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From Shane Curcuru <>
Subject Re: apache binary distributions
Date Sat, 15 Aug 2015 01:02:03 GMT
On 8/6/15 4:29 AM, Jochen Theodorou wrote:
> Am 06.08.2015 08:22, schrieb Niclas Hedhman:
>> On Thu, Aug 6, 2015 at 8:43 AM, Roman Shaposhnik <>
>> wrote:
>>> I honestly see no problem with that, again provided that the artifact
>>> can
>> NOT
>>> be confused with the one coming from Apache project.
>> I think the "problem" lies in Trademarks. Debian's Tomcat7 is labeled
>> "Servlet and JSP engine" and its Tomcat8 is labeled "Apache Tomcat 8 -
>> Servlet and JSP engine", yet I don't see Apache Tomcat project
>> creating/maintaining a Debian dist.
>> Now, is Debian allowed to call it "Tomcat"? Is it allowed to call Tomcat8
>> to BE "Apache Tomcat8", when in fact(!) there are changes to the source,
>> such as the start script in Debian Tomcat is not original of Apache
>> Tomcat,
>> but instead follows a Debian template for how those scripts should be
>> written. I am not sure what all the changes are, feel free to check;
>> IF (like Mozilla) Apache decides to strike down on Debian and not
>> allowing
>> it to use the same names, _I_ think it is a disservice to the users
>> (IceWeasel browser), but as it stands, Apache trademark licensing
>> seems to
>> not really be followed (Perhaps Debian has some permission that was
>> granted
>> long in the past... I may have missed that).
> I think there is nothing in the apache license 2 forbidding the usage of
> the project name or even apache (version 1.1 and 1 have been different
> and did indeed require a permission). The trademark weapon is more one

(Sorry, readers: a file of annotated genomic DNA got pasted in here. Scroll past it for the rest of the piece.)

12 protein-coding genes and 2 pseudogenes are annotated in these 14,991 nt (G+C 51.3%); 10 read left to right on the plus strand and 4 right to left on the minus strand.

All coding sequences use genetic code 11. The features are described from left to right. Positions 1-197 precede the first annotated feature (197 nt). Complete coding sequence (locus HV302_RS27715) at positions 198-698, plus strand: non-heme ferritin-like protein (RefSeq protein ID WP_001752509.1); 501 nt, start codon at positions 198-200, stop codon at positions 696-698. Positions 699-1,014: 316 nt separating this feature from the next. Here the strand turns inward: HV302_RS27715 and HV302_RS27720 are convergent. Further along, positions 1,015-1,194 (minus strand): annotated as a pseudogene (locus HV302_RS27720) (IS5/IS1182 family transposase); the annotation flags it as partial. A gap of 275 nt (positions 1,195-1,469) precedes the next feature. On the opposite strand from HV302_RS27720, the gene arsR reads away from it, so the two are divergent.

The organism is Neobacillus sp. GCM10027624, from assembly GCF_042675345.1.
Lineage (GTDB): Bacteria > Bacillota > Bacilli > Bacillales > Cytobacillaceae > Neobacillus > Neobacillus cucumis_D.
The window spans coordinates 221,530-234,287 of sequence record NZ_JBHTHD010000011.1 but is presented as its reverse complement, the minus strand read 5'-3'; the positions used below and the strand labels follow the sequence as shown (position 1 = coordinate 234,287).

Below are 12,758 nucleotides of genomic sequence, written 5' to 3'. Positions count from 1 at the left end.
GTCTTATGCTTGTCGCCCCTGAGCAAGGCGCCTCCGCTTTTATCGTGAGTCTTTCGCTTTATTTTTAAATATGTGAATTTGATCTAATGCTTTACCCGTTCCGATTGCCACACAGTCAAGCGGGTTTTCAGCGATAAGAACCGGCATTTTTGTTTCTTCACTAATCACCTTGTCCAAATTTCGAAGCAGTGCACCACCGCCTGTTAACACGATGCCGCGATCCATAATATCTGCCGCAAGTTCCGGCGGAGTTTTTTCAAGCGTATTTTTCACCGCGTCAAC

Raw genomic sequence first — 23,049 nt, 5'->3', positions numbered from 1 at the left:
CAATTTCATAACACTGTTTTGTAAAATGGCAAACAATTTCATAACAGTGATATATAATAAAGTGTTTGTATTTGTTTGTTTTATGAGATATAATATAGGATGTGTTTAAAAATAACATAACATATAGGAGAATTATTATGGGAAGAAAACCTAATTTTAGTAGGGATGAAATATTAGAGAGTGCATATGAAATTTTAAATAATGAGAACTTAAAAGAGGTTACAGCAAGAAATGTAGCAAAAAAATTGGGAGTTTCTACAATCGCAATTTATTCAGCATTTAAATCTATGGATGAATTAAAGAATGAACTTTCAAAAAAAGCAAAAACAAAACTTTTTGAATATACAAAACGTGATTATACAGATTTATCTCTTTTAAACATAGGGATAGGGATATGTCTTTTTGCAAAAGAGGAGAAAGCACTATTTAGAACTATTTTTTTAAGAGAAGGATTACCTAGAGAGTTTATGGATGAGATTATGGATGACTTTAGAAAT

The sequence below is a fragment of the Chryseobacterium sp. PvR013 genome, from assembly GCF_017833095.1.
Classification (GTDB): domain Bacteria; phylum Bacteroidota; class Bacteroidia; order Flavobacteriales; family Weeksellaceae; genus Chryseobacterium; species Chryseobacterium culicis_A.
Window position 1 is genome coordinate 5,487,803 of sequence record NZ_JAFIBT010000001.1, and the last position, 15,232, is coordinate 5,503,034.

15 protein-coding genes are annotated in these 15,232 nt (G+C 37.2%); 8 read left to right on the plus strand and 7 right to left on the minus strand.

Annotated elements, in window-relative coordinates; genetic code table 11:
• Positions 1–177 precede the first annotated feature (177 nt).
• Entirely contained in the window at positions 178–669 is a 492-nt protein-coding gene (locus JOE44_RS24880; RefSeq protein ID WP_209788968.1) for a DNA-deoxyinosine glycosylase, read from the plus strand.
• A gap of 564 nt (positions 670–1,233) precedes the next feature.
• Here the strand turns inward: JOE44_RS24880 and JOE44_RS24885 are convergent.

> of last resort. For example to go against false releases with malicious
> code added and the distributor not willing to take it of the web.

Have folks here read the license recently?

"6. Trademarks. This License does not grant permission to use the trade
names, trademarks, service marks, or product names of the Licensor,
except as required for reasonable and customary use in describing the
origin of the Work and reproducing the content of the NOTICE file."

So our license explicitly excludes any Apache trademarks (i.e. APACHE
and the names of all of our projects, among other things) from any of
the other grants the license makes.  Beyond that, trademark law (which
varies in different countries) applies when anyone is using one of our
trademarks in association with a software product or other related
product or service that they provide *publicly*.

Employees in a $BigCo could call an internal release "Best Apache Foo",
and we likely couldn't legally do anything about it (although we'd
certainly not be happy about it, and if we found out should ask them to
change it).  But when some other company or individual releases
"Something Apache Foo" publicly that we can - and should! - complain and
ensure that they're following our published trademark policy:

Having specific examples to discuss is a much better idea.  It's very
important both 1) what, specifically, the thing is that's being provided
(download, maven repo, whatever), 2) what an end user would perceive the
branding of that thing to be, and 3) who - what specific person or
organization - is providing that thing.

- Shane

> At least I hope no-one has some crazy idea as that ;)
> bye blackdrag

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